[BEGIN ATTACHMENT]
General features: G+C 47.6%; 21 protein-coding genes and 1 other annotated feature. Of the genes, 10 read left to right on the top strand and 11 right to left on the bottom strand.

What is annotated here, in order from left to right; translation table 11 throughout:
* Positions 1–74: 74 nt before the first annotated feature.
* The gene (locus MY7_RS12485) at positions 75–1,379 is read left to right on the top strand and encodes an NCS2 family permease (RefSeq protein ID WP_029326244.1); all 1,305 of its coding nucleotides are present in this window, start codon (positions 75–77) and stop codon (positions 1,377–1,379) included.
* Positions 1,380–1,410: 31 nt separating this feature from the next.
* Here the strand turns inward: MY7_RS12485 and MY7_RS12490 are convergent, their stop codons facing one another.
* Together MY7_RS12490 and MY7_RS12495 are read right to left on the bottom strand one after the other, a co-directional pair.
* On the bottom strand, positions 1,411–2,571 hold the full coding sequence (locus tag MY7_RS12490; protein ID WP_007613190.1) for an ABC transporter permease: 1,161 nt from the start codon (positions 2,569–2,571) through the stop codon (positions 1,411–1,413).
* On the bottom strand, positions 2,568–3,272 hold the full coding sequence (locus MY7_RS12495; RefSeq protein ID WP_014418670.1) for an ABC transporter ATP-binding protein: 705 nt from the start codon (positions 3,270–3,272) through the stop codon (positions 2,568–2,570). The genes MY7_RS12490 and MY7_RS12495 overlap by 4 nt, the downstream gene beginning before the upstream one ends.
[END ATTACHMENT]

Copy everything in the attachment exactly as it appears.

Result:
General features: G+C 47.6%; 21 protein-coding genes and 1 other annotated feature. Of the genes, 10 read left to right on the top strand and 11 right to left on the bottom strand.

What is annotated here, in order from left to right; translation table 11 throughout:
* Positions 1–74: 74 nt before the first annotated feature.
* The gene (locus MY7_RS12485) at positions 75–1,379 is read left to right on the top strand and encodes an NCS2 family permease (RefSeq protein ID WP_029326244.1); all 1,305 of its coding nucleotides are present in this window, start codon (positions 75–77) and stop codon (positions 1,377–1,379) included.
* Positions 1,380–1,410: 31 nt separating this feature from the next.
* Here the strand turns inward: MY7_RS12485 and MY7_RS12490 are convergent, their stop codons facing one another.
* Together MY7_RS12490 and MY7_RS12495 are read right to left on the bottom strand one after the other, a co-directional pair.
* On the bottom strand, positions 1,411–2,571 hold the full coding sequence (locus tag MY7_RS12490; protein ID WP_007613190.1) for an ABC transporter permease: 1,161 nt from the start codon (positions 2,569–2,571) through the stop codon (positions 1,411–1,413).
* On the bottom strand, positions 2,568–3,272 hold the full coding sequence (locus MY7_RS12495; RefSeq protein ID WP_014418670.1) for an ABC transporter ATP-binding protein: 705 nt from the start codon (positions 3,270–3,272) through the stop codon (positions 2,568–2,570). The genes MY7_RS12490 and MY7_RS12495 overlap by 4 nt, the downstream gene beginning before the upstream one ends.